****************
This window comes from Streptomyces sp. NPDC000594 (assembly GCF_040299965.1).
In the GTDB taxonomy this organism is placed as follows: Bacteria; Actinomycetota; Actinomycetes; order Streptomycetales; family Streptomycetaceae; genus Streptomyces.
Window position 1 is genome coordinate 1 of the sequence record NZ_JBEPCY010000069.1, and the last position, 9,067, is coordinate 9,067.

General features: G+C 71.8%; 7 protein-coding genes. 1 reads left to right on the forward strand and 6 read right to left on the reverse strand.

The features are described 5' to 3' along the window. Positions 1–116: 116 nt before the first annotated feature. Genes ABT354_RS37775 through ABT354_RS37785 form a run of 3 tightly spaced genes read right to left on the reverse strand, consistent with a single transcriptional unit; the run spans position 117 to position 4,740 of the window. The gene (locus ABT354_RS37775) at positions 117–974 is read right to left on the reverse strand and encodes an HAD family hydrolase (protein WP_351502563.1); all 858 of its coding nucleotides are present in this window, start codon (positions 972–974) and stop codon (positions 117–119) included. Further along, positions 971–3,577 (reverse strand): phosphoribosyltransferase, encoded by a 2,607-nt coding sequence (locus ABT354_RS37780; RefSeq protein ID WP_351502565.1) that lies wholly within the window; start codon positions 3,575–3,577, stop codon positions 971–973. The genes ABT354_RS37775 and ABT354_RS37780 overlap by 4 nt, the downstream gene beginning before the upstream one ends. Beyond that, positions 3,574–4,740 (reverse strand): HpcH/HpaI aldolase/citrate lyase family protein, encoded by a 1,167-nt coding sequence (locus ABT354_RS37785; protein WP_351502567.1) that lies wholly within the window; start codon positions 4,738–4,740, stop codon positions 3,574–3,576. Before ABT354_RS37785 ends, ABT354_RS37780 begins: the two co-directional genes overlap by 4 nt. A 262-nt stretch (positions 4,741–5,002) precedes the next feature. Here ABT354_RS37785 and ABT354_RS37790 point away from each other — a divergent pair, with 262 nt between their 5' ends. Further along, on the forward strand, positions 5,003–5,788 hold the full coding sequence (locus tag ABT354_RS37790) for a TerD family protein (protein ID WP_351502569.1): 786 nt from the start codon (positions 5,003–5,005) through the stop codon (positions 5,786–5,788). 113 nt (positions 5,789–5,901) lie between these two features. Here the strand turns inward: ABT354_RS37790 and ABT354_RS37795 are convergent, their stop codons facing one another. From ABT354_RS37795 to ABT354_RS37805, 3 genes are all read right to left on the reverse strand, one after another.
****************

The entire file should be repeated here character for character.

This window comes from Streptomyces sp. NPDC000594 (assembly GCF_040299965.1).
In the GTDB taxonomy this organism is placed as follows: Bacteria; Actinomycetota; Actinomycetes; order Streptomycetales; family Streptomycetaceae; genus Streptomyces.
Window position 1 is genome coordinate 1 of the sequence record NZ_JBEPCY010000069.1, and the last position, 9,067, is coordinate 9,067.

General features: G+C 71.8%; 7 protein-coding genes. 1 reads left to right on the forward strand and 6 read right to left on the reverse strand.

The features are described 5' to 3' along the window. Positions 1–116: 116 nt before the first annotated feature. Genes ABT354_RS37775 through ABT354_RS37785 form a run of 3 tightly spaced genes read right to left on the reverse strand, consistent with a single transcriptional unit; the run spans position 117 to position 4,740 of the window. The gene (locus ABT354_RS37775) at positions 117–974 is read right to left on the reverse strand and encodes an HAD family hydrolase (protein WP_351502563.1); all 858 of its coding nucleotides are present in this window, start codon (positions 972–974) and stop codon (positions 117–119) included. Further along, positions 971–3,577 (reverse strand): phosphoribosyltransferase, encoded by a 2,607-nt coding sequence (locus ABT354_RS37780; RefSeq protein ID WP_351502565.1) that lies wholly within the window; start codon positions 3,575–3,577, stop codon positions 971–973. The genes ABT354_RS37775 and ABT354_RS37780 overlap by 4 nt, the downstream gene beginning before the upstream one ends. Beyond that, positions 3,574–4,740 (reverse strand): HpcH/HpaI aldolase/citrate lyase family protein, encoded by a 1,167-nt coding sequence (locus ABT354_RS37785; protein WP_351502567.1) that lies wholly within the window; start codon positions 4,738–4,740, stop codon positions 3,574–3,576. Before ABT354_RS37785 ends, ABT354_RS37780 begins: the two co-directional genes overlap by 4 nt. A 262-nt stretch (positions 4,741–5,002) precedes the next feature. Here ABT354_RS37785 and ABT354_RS37790 point away from each other — a divergent pair, with 262 nt between their 5' ends. Further along, on the forward strand, positions 5,003–5,788 hold the full coding sequence (locus tag ABT354_RS37790) for a TerD family protein (protein ID WP_351502569.1): 786 nt from the start codon (positions 5,003–5,005) through the stop codon (positions 5,786–5,788). 113 nt (positions 5,789–5,901) lie between these two features. Here the strand turns inward: ABT354_RS37790 and ABT354_RS37795 are convergent, their stop codons facing one another. From ABT354_RS37795 to ABT354_RS37805, 3 genes are all read right to left on the reverse strand, one after another.